Ann and Peter Haigh are co-hosts of "On the Menu," which is broadcast from 9-10 a.m. Sundays on The Edge, 1550 AM.

If you go

Getting there: Charleston is a popular destination year round, so plan your visit. To drive from Pittsburgh, www.mapquest.com estimates 10{ 1/2} hours. USAirways connecting in Charlotte is a more comfortable way to get there. If your journey is just to Charleston a taxi or airport shuttle service will be most convenient; parking in the city is limited and expensive. To tour the pleasant environs, rent a car when you are ready to leave the city. Budget has a city location. Hertz is in West Ashley Town Center five miles west, and there are others at the airport.

History: The city center lies between the Ashley and Cooper rivers. From the earliest days of colonial South Carolina, this has been where the rich and influential live. A model of historic preservation, Charleston lets you experience several centuries of architecture and culture -- in the context of a vibrant modern city.

Tours: Specially programmed walking tours and carriage rides provide a running commentary for those who feel they need one. To explore at your own pace, gently stroll through the streets of Charleston Village and The French Quarter, perusing the placards placed by the Charleston Preservation Society.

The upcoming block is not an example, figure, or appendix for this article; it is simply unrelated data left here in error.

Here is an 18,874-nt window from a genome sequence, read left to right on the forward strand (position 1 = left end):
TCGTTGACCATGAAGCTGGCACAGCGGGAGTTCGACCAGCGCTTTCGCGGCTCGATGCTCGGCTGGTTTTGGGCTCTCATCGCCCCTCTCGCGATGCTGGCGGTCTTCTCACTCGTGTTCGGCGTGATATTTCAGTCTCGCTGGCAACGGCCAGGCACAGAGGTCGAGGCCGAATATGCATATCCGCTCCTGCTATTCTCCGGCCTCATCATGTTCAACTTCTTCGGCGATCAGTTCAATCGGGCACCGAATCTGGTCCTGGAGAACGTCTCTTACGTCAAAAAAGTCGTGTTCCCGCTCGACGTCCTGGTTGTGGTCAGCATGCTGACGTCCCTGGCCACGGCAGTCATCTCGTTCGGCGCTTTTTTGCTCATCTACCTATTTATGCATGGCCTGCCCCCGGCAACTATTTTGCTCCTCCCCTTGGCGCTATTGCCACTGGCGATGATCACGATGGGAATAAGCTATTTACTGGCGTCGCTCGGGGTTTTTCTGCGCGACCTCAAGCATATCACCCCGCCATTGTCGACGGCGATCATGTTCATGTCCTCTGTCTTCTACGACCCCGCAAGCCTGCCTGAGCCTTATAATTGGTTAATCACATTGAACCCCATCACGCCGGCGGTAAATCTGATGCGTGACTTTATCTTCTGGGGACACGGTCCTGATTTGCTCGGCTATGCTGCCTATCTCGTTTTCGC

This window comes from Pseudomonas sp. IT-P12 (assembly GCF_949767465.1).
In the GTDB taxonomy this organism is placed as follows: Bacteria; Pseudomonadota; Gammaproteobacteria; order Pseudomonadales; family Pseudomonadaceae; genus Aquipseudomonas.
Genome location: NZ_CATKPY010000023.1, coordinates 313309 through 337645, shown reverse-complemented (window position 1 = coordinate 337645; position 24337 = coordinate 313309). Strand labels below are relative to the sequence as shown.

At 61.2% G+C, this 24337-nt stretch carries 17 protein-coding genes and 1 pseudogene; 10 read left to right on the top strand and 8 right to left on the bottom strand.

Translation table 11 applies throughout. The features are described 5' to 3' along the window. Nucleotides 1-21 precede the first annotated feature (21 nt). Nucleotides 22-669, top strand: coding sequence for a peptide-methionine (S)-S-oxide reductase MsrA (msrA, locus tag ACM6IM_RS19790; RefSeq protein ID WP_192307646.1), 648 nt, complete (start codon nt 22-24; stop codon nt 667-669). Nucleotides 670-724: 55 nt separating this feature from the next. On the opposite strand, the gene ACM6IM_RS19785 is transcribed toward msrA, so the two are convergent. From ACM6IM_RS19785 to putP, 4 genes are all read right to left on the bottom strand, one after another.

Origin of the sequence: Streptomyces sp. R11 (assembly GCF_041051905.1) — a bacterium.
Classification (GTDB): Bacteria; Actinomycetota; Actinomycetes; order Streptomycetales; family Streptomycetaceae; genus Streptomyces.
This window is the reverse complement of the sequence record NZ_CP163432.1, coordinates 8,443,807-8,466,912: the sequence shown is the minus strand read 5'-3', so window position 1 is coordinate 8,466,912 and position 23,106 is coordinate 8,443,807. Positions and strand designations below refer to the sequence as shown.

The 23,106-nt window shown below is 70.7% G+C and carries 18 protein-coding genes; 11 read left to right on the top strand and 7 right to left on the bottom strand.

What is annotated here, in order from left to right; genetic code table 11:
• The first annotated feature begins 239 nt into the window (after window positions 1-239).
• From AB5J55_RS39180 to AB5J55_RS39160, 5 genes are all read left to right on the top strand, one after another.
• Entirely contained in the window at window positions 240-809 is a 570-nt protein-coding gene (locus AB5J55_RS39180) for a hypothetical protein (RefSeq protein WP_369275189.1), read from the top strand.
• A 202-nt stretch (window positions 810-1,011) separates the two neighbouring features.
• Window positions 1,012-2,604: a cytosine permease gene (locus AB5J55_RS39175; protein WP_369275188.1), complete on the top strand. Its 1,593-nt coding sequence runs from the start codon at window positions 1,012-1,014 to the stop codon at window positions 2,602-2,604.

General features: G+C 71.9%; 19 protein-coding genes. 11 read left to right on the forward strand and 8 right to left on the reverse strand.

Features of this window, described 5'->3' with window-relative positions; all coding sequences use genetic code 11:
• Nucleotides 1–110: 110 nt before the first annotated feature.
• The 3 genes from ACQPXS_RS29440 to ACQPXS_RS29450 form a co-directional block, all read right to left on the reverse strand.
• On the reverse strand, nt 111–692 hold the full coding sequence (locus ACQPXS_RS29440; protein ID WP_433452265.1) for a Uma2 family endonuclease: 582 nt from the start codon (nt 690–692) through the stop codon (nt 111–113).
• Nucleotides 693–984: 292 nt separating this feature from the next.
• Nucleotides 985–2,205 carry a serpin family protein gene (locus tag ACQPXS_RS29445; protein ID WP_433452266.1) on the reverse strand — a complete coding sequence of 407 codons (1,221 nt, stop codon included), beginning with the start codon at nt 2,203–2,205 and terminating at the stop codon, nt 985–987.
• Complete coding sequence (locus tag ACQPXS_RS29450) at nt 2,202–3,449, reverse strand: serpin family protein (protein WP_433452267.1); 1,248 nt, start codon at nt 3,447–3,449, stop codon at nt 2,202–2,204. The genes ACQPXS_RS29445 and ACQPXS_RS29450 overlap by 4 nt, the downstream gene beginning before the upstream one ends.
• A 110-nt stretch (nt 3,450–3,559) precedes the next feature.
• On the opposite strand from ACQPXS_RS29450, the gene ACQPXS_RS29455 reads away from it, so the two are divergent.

The Battery: Don't miss a walk along the Battery to admire the elegant family mansions in a rich mix of architectural styles. Note the characteristic side porches, frequently on two stories, designed to capture breezes in the hot and clammy summer. Several homes and other buildings are open to visitors. The City's web site www.ci.charleston.sc.us is a good place to start your planning. The visitor center is at 375 Meeting St. The AAA Guide to South Carolina has 20 pages on Charleston, including maps and information for self-organized walking tours.

Accommodations: The Charleston Place Hotel ( www.charlestonplace.com ) and Planter's Inn ( www.plantersinn.com ), located in the heart of the city, offer the best lodging. Rooms, lobbies and courtyards are suitably luxurious. Marriott and Hilton hotel brands are represented by a Renaissance Hotel (www.marriott.com) and Doubletree Suites ( www.hilton.com ), also in the city center. The antique-filled Mills House is another possibility. Bed-and-breakfast establishments can be found at www.charlestonbb.com . While staying on the outskirts of the city at the Marriott Courtyard, Residence Inn, Radisson or Holiday Inn is more economical, it removes the convenience of being able to spontaneously experience Charleston "on the doorstep." Also, taxi service to and from the city can involve a 20- to 30-minute wait.